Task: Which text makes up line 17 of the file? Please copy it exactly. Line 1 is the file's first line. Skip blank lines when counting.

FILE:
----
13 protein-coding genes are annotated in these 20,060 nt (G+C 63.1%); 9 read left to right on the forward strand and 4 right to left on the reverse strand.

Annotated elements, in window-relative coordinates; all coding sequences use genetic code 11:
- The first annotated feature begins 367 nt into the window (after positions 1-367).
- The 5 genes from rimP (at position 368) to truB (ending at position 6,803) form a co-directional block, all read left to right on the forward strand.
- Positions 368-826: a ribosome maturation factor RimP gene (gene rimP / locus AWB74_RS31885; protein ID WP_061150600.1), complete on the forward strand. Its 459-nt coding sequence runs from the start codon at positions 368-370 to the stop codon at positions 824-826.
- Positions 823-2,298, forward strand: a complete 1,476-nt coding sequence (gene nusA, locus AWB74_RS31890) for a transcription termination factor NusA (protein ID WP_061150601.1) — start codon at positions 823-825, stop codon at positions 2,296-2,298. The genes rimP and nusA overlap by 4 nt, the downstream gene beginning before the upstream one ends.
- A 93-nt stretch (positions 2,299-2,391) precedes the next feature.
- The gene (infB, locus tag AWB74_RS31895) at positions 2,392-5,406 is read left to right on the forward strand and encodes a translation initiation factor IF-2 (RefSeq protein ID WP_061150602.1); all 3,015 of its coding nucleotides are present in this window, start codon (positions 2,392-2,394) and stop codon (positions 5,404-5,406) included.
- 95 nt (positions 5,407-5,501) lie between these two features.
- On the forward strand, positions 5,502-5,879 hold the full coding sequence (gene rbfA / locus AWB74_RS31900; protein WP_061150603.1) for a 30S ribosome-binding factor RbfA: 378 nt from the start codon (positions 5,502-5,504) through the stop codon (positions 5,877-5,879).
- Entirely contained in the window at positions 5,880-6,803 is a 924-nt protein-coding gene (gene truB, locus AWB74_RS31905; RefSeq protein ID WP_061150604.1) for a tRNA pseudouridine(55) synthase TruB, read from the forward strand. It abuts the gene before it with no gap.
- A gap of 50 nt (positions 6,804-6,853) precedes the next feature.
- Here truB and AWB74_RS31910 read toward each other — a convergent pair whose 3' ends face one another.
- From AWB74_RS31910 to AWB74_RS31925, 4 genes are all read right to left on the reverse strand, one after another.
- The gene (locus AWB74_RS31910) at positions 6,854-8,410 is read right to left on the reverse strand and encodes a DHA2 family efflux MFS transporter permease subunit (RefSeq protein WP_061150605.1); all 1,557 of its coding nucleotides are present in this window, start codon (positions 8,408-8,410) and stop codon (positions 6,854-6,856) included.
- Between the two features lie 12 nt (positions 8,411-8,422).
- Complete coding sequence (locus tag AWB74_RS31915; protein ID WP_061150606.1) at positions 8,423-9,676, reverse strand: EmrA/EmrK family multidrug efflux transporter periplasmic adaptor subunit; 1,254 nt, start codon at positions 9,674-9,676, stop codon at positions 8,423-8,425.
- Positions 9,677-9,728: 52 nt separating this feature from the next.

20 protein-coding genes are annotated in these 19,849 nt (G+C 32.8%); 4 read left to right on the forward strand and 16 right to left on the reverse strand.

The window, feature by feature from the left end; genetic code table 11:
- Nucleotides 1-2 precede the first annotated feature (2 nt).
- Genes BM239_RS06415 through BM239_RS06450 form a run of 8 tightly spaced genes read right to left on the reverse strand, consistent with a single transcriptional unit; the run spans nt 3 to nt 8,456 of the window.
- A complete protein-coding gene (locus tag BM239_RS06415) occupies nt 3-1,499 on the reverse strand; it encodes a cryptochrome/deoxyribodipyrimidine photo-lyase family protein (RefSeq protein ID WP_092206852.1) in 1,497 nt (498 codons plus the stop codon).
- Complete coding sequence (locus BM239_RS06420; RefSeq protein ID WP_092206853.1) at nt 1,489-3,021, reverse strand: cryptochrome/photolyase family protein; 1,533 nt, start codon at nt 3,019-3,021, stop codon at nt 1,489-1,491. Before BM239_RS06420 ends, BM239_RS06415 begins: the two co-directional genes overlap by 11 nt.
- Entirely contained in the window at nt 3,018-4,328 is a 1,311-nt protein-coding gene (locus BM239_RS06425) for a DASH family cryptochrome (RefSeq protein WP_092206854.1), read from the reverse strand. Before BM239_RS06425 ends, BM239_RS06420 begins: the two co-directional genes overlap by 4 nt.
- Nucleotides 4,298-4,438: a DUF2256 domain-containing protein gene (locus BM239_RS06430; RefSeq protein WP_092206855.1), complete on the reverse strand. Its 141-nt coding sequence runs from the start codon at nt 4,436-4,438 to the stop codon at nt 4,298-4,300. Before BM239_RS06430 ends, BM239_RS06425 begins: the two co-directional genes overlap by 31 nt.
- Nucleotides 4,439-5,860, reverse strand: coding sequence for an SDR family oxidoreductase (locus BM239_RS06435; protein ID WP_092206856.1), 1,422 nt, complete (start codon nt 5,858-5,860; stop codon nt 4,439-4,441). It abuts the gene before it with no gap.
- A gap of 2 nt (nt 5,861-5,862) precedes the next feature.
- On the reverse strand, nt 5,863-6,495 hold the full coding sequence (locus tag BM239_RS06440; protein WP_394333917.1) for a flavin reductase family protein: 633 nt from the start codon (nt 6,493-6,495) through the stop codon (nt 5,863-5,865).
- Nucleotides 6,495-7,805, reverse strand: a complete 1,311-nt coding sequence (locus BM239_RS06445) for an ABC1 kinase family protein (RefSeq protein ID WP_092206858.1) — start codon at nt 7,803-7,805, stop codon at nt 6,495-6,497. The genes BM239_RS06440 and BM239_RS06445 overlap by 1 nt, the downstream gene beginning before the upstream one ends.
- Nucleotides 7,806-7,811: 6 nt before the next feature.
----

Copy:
- Complete coding sequence (locus tag AWB74_RS31915; protein ID WP_061150606.1) at positions 8,423-9,676, reverse strand: EmrA/EmrK family multidrug efflux transporter periplasmic adaptor subunit; 1,254 nt, start codon at positions 9,674-9,676, stop codon at positions 8,423-8,425.